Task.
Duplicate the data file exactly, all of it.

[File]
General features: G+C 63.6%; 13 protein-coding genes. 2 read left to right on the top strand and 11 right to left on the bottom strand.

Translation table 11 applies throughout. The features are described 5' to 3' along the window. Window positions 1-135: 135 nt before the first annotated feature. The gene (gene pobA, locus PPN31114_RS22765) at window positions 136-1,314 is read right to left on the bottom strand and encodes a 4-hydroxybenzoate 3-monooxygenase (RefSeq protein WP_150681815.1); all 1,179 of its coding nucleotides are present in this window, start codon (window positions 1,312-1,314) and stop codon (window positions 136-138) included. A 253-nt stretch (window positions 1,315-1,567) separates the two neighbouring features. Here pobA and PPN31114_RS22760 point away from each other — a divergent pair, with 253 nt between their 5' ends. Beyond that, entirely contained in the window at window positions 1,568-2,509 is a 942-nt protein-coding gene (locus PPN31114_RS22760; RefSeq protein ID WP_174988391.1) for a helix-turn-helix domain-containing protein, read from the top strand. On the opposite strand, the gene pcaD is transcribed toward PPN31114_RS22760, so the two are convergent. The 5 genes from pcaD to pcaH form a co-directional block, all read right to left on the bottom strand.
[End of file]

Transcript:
General features: G+C 63.6%; 13 protein-coding genes. 2 read left to right on the top strand and 11 right to left on the bottom strand.

Translation table 11 applies throughout. The features are described 5' to 3' along the window. Window positions 1-135: 135 nt before the first annotated feature. The gene (gene pobA, locus PPN31114_RS22765) at window positions 136-1,314 is read right to left on the bottom strand and encodes a 4-hydroxybenzoate 3-monooxygenase (RefSeq protein WP_150681815.1); all 1,179 of its coding nucleotides are present in this window, start codon (window positions 1,312-1,314) and stop codon (window positions 136-138) included. A 253-nt stretch (window positions 1,315-1,567) separates the two neighbouring features. Here pobA and PPN31114_RS22760 point away from each other — a divergent pair, with 253 nt between their 5' ends. Beyond that, entirely contained in the window at window positions 1,568-2,509 is a 942-nt protein-coding gene (locus PPN31114_RS22760; RefSeq protein ID WP_174988391.1) for a helix-turn-helix domain-containing protein, read from the top strand. On the opposite strand, the gene pcaD is transcribed toward PPN31114_RS22760, so the two are convergent. The 5 genes from pcaD to pcaH form a co-directional block, all read right to left on the bottom strand.